Definining the worth

January 12, 2010 at 22:30 (1)

I received the following email early in December, from a fan called Rachael. I meant to answer it earlier than this, but got sidetracked with one thing and another.

I was wondering if at some pont in your career, or at the beginning when you first decided that you wanted to be a writer, if anyone ever told you that writing was worthless and it would never get you anywhere? That’s what’s happening to me right now. My stepfather says that writing is worthless and it’s never going to get me anywhere. It hurts when I hear this because writing is my passion and gift. It’s not worthless to me. What should I do to convince him that writing is worthwhile and will someday pay off? I could really use help with this Mr. Shan.

Yes, I had plenty of people tell me that I was wasting my time. Just a few weeks ago one of my cousins was telling me how she used to listen to her granny bemoaning my fate and saying that I should get a “proper” job, maybe become a carpenter or something!!! I think it’s hard for people who know someone with a dream to see that person as anything but a dreamer. Most people don’t know any writers or artists or actors or pop stars. They see such figures on TV and in magazines and newspapers, and think that they aren’t really REAL — they’re not like postmen or shopkeepers or traffic wardens. They’re almost like a breed apart, and it’s hard for most people to imagine one of their own joining the ranks of those “others”. I’m sure plenty of Stephen King’s friends and family thought he was wasting his time. I’m sure plenty of people who knew J K Rowling would have snickered if she’d told them she was writing a book about a boy who becomes a wizard.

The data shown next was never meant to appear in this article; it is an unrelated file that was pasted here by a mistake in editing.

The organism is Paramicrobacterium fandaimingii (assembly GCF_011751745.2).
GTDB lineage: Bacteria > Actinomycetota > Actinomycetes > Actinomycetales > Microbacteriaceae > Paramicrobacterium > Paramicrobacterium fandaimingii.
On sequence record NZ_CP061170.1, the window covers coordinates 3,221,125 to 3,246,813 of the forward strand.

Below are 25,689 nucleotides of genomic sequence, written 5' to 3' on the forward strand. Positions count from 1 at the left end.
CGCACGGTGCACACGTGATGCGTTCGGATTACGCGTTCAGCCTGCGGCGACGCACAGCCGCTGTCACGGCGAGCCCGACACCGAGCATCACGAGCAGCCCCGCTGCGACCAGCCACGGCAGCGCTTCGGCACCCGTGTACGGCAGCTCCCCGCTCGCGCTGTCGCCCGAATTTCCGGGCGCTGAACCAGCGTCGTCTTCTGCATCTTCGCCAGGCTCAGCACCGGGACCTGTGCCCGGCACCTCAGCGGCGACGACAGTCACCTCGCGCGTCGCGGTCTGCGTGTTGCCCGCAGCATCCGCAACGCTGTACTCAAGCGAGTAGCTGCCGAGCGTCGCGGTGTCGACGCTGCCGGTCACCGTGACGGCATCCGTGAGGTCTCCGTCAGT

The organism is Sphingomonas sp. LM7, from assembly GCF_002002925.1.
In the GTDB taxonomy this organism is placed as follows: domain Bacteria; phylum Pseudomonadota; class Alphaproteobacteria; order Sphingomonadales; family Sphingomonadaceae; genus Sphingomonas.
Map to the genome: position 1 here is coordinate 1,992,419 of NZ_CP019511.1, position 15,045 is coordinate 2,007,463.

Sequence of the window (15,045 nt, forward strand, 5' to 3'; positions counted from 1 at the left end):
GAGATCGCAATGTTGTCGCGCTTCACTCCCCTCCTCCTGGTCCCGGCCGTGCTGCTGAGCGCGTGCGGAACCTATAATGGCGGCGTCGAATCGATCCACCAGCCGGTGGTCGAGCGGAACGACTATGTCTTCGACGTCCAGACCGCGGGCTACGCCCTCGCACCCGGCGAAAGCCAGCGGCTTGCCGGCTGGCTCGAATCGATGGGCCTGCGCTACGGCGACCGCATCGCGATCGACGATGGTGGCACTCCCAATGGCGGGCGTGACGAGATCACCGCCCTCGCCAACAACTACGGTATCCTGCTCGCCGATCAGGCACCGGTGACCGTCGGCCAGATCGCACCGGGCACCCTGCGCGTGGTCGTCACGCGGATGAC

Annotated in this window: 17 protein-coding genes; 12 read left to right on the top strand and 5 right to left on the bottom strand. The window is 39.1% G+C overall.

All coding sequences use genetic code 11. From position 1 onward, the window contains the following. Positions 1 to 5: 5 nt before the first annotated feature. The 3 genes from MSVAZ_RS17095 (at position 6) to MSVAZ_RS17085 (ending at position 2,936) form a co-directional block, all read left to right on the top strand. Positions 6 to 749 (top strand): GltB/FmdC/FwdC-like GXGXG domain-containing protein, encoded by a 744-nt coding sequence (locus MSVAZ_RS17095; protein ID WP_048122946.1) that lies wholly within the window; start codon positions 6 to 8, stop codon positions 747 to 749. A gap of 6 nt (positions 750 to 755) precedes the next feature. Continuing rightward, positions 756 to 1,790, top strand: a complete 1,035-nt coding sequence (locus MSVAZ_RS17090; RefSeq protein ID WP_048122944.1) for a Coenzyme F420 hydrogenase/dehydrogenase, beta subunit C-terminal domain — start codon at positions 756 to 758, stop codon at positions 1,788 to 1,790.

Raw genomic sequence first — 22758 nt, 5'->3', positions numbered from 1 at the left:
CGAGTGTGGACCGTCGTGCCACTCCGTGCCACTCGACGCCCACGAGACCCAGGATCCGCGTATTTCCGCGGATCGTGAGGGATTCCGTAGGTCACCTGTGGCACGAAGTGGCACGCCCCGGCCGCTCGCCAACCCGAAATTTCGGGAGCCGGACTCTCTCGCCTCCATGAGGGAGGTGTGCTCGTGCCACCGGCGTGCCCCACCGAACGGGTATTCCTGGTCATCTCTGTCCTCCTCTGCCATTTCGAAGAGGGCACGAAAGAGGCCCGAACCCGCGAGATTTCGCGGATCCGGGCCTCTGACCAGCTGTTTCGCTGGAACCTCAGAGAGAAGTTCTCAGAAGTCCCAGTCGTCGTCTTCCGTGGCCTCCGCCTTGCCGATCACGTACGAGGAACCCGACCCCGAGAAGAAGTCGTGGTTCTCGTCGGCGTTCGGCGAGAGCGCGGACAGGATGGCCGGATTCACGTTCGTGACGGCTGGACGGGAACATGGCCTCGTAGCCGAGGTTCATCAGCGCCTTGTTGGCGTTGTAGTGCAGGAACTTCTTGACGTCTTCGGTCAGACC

Writing is hard, just as acting and signing and painting are hard. There are no guarantees, which is why many adults worry when their children chase such dreams. If you want to be a teacher, you study for a set number of years, get a degree, then find a job with a fixed wage and very real avenues of promotion — it’s a safe, sure career. If you want to be a writer, on the other hand, you might spend ten years working as hard as you can without any financial reward. Most writers don’t make minimum wage, just as most actors, singers and painters don’t make minimum wage. It’s a huge risk if you decide to follow one of those dreams, a risk that most people don’t understand and can’t comprehend. Most parents want their children to do well, to find their feet and be able to afford and home and nice things. It can be hard for them to be supportive when it looks to them like their children might be making a dangerous decision that could lead them into financial difficulties.

When the gamble pays off and you find success, the doubters disappear. I’m sure, if you were to ask my mother, she’d tell you proudly that she always believed in me and was certain I’d hit it big. But I remember the arguments we had, the ways she tried to pressure me to get a “proper job”, to become a teacher and write in my spare time. My mum was the biggest influence on my decision to become a writer, and she WAS hugely supportive of me, but she worried about me too, as most parents worry about their children, and tried to steer me in a safer direction.